How to Crush the Columbia Tower Stair Climb - Mobility & Stability Training (Part I)Read Now
Make stairs easier by developing a functional foundation
I cannot believe Mo convinced me, and many other members of the Seattle Green Lake Running Group (SGLRG) Stair Crushers, to sign up for another stair climb at the Columbia Tower. Every year, the Leukemia & Lymphoma Society hosts the Big Climb Seattle at the Columbia Tower. It is an incredible event which raised almost $3 million dollars last year!
It is also a brutal event - especially if you choose to time yourself and turn the 1,311 stairs over 69 flights into a race. By the time you reach the top, you can hardly breathe or walk. If you have ever experienced “track hack”, it is not fun and is almost guaranteed to occur to each individual when they reach the top of the climb.
But the race is an adrenaline rush. There are few races that can so completely test your limits in such a short period of time while serving as an opportunity to support a wonderful cause - this makes the event hard to pass up.
With the climb being less than 3 months away, it is my goal to help my stair climb team and all participants experience more success at the event - this means faster climbing times with less likelihood of injury. As a physical therapist specializing in biomechanics and someone who was fortunate enough to finish in the top 4 of the climb last year, I have a unique ability to offer special insights into stair climb training and racing. Although the SGLRG Stair Crushers group is participating in the Big Climb for altruistic reasons, we would like to do our best and win as a team.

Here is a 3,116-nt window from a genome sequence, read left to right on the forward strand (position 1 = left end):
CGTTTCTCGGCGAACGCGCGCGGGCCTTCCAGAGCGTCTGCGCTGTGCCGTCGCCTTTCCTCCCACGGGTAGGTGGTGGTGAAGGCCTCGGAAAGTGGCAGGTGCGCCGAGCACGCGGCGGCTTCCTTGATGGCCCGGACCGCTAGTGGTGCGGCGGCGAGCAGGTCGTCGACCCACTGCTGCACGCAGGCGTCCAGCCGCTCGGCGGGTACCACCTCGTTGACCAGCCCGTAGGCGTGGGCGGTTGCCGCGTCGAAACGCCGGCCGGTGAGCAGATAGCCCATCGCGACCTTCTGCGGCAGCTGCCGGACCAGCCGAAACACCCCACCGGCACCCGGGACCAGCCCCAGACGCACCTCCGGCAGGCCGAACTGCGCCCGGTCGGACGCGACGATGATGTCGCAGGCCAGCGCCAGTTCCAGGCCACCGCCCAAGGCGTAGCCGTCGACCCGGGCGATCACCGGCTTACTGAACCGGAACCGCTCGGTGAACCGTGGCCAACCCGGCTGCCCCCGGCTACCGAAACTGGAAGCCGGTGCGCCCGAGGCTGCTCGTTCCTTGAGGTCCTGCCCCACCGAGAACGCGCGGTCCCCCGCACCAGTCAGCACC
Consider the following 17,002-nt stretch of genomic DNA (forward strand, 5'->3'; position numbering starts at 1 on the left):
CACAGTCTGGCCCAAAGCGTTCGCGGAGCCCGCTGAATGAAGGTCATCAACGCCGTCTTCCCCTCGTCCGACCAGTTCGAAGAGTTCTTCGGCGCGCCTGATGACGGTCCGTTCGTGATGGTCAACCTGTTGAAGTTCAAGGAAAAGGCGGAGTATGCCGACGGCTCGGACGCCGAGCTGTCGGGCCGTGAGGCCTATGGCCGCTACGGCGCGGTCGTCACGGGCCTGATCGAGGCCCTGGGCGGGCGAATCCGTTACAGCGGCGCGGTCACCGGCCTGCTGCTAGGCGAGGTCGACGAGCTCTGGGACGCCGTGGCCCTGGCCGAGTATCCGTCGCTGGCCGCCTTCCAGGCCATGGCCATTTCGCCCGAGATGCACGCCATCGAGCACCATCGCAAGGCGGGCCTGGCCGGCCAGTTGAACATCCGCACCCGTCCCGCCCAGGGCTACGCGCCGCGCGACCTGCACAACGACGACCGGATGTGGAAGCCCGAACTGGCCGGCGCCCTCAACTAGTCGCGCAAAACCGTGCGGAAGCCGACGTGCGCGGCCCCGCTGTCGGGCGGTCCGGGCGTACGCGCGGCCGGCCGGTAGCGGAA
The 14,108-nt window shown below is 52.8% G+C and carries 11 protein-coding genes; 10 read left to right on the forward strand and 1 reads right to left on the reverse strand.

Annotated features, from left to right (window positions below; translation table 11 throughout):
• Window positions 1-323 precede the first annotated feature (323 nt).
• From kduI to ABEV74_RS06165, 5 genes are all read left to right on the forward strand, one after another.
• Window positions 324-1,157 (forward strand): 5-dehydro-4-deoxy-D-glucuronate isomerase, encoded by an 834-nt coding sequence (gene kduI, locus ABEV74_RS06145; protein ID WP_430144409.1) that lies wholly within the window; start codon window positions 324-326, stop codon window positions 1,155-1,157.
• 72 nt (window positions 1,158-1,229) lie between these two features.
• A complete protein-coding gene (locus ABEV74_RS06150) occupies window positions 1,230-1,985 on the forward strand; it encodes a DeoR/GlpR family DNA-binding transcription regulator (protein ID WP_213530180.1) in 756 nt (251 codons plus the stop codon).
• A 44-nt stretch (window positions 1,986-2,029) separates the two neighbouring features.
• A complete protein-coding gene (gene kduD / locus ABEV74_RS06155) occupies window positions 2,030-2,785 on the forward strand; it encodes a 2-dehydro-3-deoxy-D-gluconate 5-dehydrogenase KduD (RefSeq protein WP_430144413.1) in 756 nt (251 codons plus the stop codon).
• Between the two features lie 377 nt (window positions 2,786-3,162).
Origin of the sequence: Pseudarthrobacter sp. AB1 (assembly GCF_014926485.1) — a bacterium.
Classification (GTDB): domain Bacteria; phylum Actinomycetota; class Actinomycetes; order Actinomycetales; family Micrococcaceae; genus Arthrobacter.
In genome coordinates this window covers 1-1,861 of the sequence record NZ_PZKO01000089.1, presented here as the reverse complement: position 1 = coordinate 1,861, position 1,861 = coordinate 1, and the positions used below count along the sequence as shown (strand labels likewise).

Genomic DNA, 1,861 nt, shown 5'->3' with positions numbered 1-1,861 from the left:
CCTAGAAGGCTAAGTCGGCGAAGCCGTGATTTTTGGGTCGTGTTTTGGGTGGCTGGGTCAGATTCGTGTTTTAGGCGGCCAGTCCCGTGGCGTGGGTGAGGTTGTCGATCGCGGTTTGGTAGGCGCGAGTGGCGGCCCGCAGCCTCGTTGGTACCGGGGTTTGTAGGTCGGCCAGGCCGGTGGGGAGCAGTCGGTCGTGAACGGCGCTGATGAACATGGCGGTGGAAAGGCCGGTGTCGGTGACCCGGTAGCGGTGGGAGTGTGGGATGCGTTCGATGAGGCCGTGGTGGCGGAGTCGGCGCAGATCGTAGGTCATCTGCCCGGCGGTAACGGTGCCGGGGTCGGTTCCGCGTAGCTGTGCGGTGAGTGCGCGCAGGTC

As such, the mobility and stability drills offered below are designed with performance in mind. If your goal is to be a top finisher and train safely and effectively, consider trying the exercises in this post. As a note, my next post will offer functional stair ascent and descent drills while the final post will be all about strategy when training specifically in a stairwell and how to prepare for the subtleties of the Big Climb.
I hope you enjoy the foundational moves filmed for this blog post series.
If you would like to support my participation and/or my team’s participation in the Big Climb, please visit: http://www.llswa.org/site/TR/Events/BigClimb?px=1693676&pg=personal&fr_id=1580 to donate. Also, if you would like to train with the SGLRG Stair Crushers, feel free to join the group that Mo created on Facebook so that you can stay in the loop with stair workout meetups. Training with this group is a positive, encouraging experience and can be helpful for anyone who wants to change up their fitness routine and develop some healthy leg strength and cardio fitness.
Dr. Dan Benson, DPT, OCS, FAFS
Forefront Physical Therapy
Belltown & South Lake Union
2720 4th Ave Ste 115
Seattle, WA 98121
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